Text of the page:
The programs at this year’s WestPac Annual Meeting raised a number of provocative questions. Can you use superheroes and comic books to teach law school students concepts of law and justice? Do popular films provide a forum to work out knotty social and legal issues like the definition of marriage? Does WestlawNext mean the end of the world as we know it?   Continue reading 'Wine Law: A Tasting'»

What are you Reading Cheryl Nyberg?

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By , October 21, 2010 5:26 pm

by Kerry Fitz-Gerald

I buttonholed Cheryl Nyberg recently to ask her what she was reading. After some polite demurring, she allowed as how she had recently read and appreciated an article entitled “Thinking Like A Librarian” by Richard Buckingham, 12 T.M. Cooley J. Prac. & Clinical L. 1 (2010). She was motivated to pick up the article both because of her professional interest in teaching students how to do research and because she’s used the title phrase herself when talking to students. Noting this, she speculated that since the current generation probably doesn’t know Paper Chase, the phrase may have lost some its resonance. Continue reading 'What are you Reading Cheryl Nyberg?'»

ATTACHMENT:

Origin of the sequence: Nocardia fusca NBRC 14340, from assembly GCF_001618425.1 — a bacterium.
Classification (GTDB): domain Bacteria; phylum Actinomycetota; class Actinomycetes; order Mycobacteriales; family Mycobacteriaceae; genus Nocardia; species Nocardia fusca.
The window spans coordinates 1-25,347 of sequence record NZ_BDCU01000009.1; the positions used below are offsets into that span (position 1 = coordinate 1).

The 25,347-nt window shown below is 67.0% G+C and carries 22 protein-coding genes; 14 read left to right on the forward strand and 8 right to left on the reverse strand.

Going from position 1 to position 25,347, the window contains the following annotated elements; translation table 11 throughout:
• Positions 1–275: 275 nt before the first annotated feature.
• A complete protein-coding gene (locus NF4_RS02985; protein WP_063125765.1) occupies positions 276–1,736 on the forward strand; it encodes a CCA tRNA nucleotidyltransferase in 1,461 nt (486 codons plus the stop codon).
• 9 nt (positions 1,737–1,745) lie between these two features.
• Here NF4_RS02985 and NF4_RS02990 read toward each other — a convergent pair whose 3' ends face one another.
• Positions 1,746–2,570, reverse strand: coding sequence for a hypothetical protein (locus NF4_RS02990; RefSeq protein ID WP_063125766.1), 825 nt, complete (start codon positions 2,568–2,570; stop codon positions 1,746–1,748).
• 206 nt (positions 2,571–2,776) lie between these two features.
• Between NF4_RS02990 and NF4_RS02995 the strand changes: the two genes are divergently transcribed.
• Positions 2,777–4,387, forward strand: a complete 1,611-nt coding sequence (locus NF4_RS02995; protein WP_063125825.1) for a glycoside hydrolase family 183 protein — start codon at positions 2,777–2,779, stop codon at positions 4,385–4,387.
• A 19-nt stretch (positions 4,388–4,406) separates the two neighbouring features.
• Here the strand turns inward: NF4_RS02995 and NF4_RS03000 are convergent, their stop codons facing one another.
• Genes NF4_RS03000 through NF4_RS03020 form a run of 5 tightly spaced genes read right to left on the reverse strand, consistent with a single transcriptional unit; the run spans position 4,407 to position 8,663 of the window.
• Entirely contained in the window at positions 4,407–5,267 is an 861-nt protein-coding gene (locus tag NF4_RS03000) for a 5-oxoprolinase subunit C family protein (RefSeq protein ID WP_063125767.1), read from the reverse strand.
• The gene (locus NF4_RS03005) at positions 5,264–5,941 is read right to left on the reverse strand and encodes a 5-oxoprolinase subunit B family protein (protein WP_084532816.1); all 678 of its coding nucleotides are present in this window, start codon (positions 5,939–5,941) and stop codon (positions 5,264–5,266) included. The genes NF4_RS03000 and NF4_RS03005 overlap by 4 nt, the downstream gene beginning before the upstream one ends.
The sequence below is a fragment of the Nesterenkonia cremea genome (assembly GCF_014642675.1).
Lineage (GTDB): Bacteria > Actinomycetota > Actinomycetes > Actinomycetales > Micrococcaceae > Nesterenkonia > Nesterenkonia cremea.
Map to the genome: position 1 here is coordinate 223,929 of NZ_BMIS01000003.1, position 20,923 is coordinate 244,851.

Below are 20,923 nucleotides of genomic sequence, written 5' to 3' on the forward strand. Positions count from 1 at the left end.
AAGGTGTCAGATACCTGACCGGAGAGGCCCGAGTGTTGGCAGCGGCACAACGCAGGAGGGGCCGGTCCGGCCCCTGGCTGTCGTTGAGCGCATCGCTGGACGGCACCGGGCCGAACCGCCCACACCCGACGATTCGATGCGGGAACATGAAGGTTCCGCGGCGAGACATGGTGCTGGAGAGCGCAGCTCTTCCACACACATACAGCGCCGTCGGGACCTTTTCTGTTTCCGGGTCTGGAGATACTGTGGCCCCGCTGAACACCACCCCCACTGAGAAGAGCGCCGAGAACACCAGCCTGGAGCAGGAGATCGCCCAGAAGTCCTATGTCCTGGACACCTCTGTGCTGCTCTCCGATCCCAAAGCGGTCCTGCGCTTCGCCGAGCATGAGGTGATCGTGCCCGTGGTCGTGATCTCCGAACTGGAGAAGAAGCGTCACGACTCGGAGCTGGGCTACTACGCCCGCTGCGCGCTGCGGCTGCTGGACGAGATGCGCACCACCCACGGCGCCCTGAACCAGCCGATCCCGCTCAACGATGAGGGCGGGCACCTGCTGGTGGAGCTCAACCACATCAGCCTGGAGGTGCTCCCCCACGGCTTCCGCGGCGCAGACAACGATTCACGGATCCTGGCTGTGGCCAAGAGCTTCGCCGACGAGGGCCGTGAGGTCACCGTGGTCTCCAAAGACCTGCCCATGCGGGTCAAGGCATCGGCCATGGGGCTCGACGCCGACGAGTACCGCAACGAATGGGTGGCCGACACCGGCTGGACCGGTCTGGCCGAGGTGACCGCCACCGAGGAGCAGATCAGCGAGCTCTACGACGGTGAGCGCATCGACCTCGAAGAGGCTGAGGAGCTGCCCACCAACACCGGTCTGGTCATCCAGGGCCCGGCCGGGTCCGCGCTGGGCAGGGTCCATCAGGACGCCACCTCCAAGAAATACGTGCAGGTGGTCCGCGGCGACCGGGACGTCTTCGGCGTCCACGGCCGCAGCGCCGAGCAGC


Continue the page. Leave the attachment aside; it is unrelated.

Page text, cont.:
Saved by the Books

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By , October 18, 2010 2:58 pm

by Karen Helde

I like Seattle Public Library’s Shelf Talk blog for its coverage of SPL news, local happenings and literary events, as well as its reading suggestions and general interest in all things bookish.  I especially enjoyed a recent post about a purse snatcher thwarted by a well-read gentleman and a stack of library books.  Next time you walk past a hefty USCCAN volume, give it some respect. What appears to be a mild-mannered tool for researching legislative intent may in fact be the sidekick of a crime-fighting superhero.

iAnnotate Therefore I Am

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By , October 14, 2010 4:24 pm

by Kristine Lloyd